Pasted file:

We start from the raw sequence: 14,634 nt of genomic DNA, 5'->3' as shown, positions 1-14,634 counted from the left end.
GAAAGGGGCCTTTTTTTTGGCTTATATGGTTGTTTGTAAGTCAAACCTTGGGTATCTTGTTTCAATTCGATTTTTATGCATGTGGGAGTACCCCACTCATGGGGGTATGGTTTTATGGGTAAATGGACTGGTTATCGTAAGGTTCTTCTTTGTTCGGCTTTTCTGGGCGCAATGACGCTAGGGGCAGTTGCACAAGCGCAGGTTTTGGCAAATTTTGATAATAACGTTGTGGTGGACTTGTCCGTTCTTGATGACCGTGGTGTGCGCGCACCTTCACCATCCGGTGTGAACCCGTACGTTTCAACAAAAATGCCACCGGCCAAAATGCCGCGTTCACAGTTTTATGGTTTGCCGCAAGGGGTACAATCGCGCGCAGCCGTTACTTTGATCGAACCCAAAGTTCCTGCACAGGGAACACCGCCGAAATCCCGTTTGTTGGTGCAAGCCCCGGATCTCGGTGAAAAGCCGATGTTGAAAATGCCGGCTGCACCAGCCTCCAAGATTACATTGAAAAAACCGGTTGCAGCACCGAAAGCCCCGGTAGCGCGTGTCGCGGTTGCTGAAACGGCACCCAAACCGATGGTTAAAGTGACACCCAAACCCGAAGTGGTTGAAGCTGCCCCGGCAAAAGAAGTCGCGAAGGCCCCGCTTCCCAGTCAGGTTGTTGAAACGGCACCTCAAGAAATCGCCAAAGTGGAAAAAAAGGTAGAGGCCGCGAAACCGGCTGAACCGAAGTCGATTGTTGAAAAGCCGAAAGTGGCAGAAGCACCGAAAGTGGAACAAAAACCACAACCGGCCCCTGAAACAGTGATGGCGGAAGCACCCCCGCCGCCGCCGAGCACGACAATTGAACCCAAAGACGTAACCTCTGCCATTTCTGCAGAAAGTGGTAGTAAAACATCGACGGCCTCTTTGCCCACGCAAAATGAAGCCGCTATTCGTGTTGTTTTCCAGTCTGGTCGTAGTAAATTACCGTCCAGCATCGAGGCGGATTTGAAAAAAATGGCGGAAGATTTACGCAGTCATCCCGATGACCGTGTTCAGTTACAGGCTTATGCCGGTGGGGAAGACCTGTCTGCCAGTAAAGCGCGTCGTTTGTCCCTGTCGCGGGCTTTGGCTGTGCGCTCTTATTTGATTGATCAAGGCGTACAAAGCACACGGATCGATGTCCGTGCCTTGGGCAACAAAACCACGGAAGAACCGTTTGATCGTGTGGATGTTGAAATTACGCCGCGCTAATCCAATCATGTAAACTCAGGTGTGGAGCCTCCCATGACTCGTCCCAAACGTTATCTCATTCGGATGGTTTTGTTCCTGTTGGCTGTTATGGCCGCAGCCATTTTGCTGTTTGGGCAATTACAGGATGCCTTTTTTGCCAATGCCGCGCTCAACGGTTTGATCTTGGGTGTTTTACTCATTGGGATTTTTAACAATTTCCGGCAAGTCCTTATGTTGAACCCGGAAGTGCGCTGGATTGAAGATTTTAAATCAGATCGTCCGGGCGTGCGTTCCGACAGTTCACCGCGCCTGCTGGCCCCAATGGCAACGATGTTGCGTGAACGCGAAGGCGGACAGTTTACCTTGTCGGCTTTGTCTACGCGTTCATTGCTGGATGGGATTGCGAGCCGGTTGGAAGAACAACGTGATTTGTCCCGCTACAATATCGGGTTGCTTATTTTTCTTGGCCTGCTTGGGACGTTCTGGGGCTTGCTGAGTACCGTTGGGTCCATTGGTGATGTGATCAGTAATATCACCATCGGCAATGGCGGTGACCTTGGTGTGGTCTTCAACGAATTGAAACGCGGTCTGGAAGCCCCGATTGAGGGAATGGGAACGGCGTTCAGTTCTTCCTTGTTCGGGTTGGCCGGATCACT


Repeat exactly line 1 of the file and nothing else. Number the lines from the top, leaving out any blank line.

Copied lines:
We start from the raw sequence: 14,634 nt of genomic DNA, 5'->3' as shown, positions 1-14,634 counted from the left end.